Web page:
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Statement by Ambassador WU Haitao at the Security Council Briefing on Comprehensive Approach to Mine Action and Explosive Hazard Threat Mitigation

2017/06/13

Mr. President,

China wishes to thank you for convening today’s meeting. We thank Assistant Secretary-General Mr. Alexandre Zuev and Ms. Nathalie Nina for their briefings.

In recent years, thanks to the joint efforts of the international community, progress has been made in the area of international mine action. The harrowing problem of landmines has been mitigated in some countries and regions. China appreciates the efforts undertaken by the United Nations in this area.

At present, the international and regional security situation is undergoing complex and profound changes. In many countries and regions affected by war or armed conflict, landmines and explosive remnants of war pose a serious threat to civilian lives and property and impede economic development and social reconstruction. In recent years, improvised explosive devices have become means for terrorists and extremists to carry out their acts of terrorism and violence.

Strengthening international assistance and cooperation in mine action and effectively reducing the threat of landmines and other explosives to civilians and peacekeepers is an important task. China believes that to effectively address the humanitarian concern arising from landmines and other explosives, the international community should observe the following principles.

First, we must adhere to the principle of ensuing a leading role by Member States. It is imperative to fully take into account the national conditions and needs of the landmine-affected countries and continuously improve the capacity and level of the affected countries participating in demining in order to fully leverage their role.

Secondly, we must uphold the principle of balanced treatment. It is important to respect the differences among countries in terms of security environments and military strength by both properly addressing the humanitarian concerns and fully taking into account the legitimate national military and security needs.

Thirdly, we must uphold the principle of results-orientation. It is important to focus on improving the practical results of demining assistance and cooperation, improving the capacity-building of recipient States and promoting a transition from their reliance on external assistance to self-reliance as to the mainstay.

Mr. President,

China has always paid great attention to the humanitarian concerns associated with landmines and actively supported international legal instruments, including the Geneva Convention and the Convention on Prohibitions or Restrictions on the Use of Certain Conventional Weapons Which May Be Deemed to Be Excessively Injurious or to Have Indiscriminate Effects (CCW). China is a full member of CCW and its five annexed protocols. We faithfully fulfill our obligations under those instruments. For many years, China has maintained close exchanges and cooperation with the contracting parties of Ottawa Convention and has participated as an observer in the Meetings of States parties and its review conferences.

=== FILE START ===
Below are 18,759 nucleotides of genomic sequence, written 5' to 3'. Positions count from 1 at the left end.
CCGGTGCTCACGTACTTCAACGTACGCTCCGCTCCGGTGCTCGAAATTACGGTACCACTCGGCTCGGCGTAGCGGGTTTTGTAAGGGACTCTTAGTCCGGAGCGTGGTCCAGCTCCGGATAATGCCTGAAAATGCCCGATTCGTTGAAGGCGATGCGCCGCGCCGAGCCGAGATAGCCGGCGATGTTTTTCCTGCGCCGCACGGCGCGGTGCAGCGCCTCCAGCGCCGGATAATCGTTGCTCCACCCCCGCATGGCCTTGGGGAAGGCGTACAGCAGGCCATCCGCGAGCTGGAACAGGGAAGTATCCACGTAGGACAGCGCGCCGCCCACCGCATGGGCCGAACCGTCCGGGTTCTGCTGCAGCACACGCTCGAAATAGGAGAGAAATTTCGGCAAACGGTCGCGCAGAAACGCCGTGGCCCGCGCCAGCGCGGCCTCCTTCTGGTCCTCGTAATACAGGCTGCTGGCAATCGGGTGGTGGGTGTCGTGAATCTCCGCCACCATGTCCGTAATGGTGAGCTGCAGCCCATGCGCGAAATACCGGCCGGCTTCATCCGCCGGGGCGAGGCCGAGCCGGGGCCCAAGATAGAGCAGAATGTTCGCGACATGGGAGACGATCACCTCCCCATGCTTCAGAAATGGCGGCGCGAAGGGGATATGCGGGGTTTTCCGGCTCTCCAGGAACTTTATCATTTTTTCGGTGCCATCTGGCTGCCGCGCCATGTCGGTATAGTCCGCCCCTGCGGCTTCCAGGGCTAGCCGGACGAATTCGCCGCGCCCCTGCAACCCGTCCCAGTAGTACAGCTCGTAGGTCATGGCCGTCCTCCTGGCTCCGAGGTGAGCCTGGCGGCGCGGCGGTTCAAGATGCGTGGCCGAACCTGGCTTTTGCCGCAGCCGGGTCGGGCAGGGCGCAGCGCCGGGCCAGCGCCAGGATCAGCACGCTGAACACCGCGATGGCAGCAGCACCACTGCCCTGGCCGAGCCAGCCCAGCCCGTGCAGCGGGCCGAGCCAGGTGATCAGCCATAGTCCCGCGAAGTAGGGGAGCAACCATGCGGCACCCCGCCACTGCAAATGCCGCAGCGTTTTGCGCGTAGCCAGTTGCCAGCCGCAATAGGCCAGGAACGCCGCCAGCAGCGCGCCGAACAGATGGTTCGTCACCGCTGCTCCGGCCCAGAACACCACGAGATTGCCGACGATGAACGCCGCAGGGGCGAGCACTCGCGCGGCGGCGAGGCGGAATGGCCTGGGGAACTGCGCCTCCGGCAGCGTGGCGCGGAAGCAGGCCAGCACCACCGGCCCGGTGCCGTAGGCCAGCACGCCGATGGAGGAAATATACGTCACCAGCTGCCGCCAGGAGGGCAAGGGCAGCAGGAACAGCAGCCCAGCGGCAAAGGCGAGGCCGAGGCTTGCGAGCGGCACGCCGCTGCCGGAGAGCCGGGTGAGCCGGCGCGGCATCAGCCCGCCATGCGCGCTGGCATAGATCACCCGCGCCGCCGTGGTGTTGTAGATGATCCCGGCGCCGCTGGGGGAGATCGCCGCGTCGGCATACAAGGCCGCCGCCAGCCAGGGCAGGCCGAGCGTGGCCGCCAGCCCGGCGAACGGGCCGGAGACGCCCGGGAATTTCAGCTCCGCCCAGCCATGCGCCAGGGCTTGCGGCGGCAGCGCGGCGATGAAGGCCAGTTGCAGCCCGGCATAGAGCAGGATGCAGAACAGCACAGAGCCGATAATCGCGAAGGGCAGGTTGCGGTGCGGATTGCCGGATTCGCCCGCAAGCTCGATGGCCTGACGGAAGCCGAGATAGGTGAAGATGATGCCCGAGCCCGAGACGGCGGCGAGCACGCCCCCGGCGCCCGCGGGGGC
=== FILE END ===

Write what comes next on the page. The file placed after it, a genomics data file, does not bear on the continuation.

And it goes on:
China is actively committed to the international humanitarian demining assistance cause and has, to the best of its ability, provided assistance to the affected countries and victims. Since 1998, the Chinese Government has provided humanitarian assistance worth more than 90 million RMB to nearly 40 countries in Asia, Africa and Latin America in the forms of demining equipment, technology training as well as donations. It has trained nearly 500 professional demining technicians. In September 2015, Chinese President Mr. Xi Jinping announced at the Leaders’ Summit on Peacekeeping, during the seventieth session of the General Assembly, that China would in the next five years launch 10 demining assistance programs. At present China is actively honoring this commitment and implementing the related programs.

China attaches great importance to the humanitarian concerns arising from the abuse of improvised explosive devices (IEDs) by non-State actors. We support the discussion of IEDs within the framework of the Amended Landmine Protocol II to the CCW. We are ready for a useful exchange of views with the parties concerned. Chinese experts and the United Nations, among others, are jointly formulating the United Nations IED Disposal Standards and China, in the capacity of the co-chair, hosted the first Meeting of the Group of Experts last March in Beijing.

Mr. President,

China fully understands the aspirations of landmine-affected countries and peoples for security and development. We are ready to fulfill our international obligations, as always, and provide assistance to the best of our ability. We are ready to join the international community in addressing the humanitarian concerns arising from landmines and other explosive devices.

Thank you, Mr. President.

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